The S-400 was in the news when the U.S. sanctioned NATO ally Turkey for buying the system. Starting in 2009, the U.S. and Turkey made several attempts to negotiate the sale of the competing Patriot air defense system, but in 2017 Turkey bought the S-400 instead. The Russian effort was no doubt helped by Putin’s support of Turkish president Recep Tayyip Erdoğan after the attempted coup in 2016, while the Americans remained silent.

The U.S. warned Turkey that buying the S-400 would trigger sanctions but Turkey activated the system and, in December 2020, the U.S. sanctioned Turkey’s Presidency of Defense Industries, its president, and other top officers. Previously in response to the S-400 purchase, the U.S. expelled Turkey from the F-35 combat aircraft program, and terminated F-35 contracts with Turkish defense firms.

India also bought the S-400 and was warned that this could trigger sanctions. (The system will be delivered in late 2021.)

How Effective Are Freedom of Navigation Operations? A US Navy Officer's Perspective

By Joseph V. Micallef

The East and South China Seas have emerged as one of the principal potential flashpoints in China-US military relations. It is the one region in the world where significant U.S. and Chinese military forces operate in close proximity to each other.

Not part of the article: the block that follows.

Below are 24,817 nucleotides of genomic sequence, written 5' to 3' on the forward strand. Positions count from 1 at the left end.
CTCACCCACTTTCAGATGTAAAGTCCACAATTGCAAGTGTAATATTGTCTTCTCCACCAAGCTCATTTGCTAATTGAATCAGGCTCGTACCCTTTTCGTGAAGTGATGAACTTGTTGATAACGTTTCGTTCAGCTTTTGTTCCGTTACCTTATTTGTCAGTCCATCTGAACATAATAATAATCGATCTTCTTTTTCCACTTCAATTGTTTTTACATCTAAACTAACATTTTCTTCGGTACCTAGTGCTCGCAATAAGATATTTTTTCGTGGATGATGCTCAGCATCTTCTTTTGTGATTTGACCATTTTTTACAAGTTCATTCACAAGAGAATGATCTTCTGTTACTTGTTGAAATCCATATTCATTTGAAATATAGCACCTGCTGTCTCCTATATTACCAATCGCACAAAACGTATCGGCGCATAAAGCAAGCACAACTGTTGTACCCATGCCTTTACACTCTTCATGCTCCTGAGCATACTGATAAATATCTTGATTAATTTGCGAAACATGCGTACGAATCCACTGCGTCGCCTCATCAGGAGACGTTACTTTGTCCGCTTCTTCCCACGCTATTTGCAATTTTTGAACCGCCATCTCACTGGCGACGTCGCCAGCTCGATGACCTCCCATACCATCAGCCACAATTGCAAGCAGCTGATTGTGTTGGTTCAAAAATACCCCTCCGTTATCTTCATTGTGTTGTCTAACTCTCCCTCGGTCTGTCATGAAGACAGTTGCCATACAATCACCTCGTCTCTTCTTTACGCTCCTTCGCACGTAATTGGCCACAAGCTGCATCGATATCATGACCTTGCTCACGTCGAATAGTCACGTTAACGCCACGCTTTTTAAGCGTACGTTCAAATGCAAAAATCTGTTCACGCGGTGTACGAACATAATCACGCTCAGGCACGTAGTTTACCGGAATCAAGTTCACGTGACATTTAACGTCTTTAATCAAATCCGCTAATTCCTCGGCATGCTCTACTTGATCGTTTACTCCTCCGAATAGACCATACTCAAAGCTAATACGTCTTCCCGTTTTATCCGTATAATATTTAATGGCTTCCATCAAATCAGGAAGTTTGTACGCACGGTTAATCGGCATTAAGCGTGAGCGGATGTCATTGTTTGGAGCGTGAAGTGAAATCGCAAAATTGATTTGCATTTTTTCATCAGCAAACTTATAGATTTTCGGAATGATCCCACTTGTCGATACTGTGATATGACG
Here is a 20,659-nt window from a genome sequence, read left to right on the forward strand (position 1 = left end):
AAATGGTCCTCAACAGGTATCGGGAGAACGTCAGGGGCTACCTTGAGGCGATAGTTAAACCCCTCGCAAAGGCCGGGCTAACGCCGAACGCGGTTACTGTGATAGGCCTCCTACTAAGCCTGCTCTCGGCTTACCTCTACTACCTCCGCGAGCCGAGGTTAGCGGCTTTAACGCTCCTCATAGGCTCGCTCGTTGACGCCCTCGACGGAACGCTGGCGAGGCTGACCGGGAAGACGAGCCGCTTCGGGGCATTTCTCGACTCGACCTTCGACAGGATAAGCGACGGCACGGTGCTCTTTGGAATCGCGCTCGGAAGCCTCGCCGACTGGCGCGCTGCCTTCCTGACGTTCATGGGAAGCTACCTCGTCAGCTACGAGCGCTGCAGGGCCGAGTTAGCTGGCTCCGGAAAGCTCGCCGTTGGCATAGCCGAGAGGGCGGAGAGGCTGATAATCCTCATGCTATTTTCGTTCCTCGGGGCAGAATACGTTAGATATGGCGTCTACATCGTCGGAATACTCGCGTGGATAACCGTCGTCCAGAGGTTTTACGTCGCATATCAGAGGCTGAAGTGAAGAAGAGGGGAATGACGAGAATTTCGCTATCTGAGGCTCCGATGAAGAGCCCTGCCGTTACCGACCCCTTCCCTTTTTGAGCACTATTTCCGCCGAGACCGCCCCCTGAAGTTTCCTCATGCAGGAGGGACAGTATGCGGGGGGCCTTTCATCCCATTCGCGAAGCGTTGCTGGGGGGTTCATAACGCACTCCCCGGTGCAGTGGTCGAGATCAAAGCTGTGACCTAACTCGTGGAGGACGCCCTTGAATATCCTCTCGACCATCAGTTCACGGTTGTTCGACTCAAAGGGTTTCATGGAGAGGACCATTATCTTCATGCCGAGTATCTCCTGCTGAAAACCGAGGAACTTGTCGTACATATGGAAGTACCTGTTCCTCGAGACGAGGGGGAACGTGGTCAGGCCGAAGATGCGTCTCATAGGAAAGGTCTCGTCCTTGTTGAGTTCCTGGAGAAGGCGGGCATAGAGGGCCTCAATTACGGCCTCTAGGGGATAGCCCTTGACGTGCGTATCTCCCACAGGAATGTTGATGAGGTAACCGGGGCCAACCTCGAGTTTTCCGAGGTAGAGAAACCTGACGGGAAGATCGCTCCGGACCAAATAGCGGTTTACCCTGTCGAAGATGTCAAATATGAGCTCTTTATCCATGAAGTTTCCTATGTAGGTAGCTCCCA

Beijing has extended claims to a large portion of the ECS and SCS and has also asserted claims to various island groups within the region. As part of those claims, China has constructed and subsequently militarized seven artificial islands. These actions have been part of an increasingly assertive Chinese military and foreign policy toward its maritime neighbors and have been underscored by repeated violations of Taiwanese airspace by Chinese air forces over the last year.

Taiwan controls a number of island groups in the contested area that are in close proximity to the Chinese mainland and whose seizure by Chinese military forces could become a test of U.S. resolve to defend Taipei from Beijing's aggression, as well as a trial run for an invasion of Taiwan.

To get a firsthand look at the region and its military dynamics as they appear to a serving U.S. naval officer familiar with the area, we recently sat down with Capt. Robert C. Francis Jr. for his perspective. The opinions expressed in this article are solely those of the interviewee and do not reflect any official policy or view of the Council of Foreign Relations or the U.S. government.

Student Feature – Advice on Using Theory in Academic Work

Michael Livesey